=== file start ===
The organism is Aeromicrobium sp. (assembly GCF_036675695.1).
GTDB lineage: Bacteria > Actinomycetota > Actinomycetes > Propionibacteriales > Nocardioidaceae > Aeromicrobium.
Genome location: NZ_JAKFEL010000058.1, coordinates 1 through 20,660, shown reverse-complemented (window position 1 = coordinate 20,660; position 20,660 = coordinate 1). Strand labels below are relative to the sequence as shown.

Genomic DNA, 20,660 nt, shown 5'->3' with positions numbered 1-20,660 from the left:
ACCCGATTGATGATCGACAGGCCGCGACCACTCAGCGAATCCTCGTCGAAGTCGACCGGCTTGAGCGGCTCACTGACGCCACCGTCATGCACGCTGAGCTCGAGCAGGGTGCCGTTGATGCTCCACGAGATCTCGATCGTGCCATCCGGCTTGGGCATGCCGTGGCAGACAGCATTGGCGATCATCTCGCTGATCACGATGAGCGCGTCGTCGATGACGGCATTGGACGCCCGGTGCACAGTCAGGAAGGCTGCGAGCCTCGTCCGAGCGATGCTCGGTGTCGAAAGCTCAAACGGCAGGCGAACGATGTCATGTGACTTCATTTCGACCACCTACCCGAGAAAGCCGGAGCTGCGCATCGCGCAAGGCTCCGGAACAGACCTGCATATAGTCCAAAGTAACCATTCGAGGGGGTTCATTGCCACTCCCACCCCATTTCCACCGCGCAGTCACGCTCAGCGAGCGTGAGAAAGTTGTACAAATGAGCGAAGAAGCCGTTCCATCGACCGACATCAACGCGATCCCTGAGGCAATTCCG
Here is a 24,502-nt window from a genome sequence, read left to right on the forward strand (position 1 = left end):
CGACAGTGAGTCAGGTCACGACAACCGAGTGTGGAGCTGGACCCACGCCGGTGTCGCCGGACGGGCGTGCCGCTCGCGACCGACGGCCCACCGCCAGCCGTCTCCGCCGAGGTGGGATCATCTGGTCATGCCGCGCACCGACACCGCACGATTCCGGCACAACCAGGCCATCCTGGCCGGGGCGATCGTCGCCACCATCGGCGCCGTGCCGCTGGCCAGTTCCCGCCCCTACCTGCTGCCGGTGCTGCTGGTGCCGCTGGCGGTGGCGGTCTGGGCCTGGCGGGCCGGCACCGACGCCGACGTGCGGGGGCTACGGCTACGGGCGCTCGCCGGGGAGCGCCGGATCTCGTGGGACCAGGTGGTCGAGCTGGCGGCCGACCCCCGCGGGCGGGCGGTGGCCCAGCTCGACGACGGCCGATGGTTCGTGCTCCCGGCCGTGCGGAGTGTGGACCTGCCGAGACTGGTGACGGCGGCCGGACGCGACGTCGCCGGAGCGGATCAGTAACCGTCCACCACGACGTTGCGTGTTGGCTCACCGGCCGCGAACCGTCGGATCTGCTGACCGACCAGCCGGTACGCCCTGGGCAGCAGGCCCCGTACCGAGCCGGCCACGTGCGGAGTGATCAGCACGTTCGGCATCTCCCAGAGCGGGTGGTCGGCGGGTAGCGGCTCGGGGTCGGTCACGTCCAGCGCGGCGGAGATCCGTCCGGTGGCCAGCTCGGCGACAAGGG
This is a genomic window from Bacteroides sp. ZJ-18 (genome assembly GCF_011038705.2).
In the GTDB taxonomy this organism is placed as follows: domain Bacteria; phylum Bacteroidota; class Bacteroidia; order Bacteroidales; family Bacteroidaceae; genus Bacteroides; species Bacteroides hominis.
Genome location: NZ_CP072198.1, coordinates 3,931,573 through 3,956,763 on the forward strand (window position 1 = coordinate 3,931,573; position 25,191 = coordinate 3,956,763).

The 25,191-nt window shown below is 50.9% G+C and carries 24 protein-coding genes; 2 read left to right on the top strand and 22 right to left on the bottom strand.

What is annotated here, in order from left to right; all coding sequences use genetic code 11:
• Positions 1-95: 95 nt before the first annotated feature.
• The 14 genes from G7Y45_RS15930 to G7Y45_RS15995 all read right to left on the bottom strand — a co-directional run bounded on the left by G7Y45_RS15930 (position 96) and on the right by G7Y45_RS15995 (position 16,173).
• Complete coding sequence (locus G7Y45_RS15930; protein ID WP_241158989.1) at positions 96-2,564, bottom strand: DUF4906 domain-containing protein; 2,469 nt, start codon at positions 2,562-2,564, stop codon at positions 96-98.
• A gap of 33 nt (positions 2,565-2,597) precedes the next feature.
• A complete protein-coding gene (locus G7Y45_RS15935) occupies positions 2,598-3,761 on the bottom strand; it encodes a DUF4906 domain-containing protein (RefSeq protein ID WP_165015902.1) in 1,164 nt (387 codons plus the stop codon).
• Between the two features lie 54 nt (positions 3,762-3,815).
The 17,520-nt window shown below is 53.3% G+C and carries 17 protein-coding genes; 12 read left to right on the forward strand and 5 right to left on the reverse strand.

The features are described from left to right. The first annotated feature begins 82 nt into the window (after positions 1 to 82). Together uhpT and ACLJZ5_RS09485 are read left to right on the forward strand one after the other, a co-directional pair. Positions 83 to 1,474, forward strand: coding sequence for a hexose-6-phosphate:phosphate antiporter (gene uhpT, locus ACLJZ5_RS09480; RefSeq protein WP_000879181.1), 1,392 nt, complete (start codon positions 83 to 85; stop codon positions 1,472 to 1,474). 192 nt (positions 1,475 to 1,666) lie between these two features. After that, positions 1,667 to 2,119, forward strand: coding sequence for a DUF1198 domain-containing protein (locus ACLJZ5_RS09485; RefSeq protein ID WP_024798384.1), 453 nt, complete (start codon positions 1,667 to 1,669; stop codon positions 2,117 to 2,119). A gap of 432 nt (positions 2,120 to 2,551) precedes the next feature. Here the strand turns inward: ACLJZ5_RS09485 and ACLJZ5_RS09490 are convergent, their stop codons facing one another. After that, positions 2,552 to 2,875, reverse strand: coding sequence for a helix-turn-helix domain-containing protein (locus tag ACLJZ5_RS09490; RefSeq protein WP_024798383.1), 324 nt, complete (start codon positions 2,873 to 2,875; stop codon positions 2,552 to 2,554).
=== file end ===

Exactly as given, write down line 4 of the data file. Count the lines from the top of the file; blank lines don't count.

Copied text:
Genomic DNA, 20,660 nt, shown 5'->3' with positions numbered 1-20,660 from the left: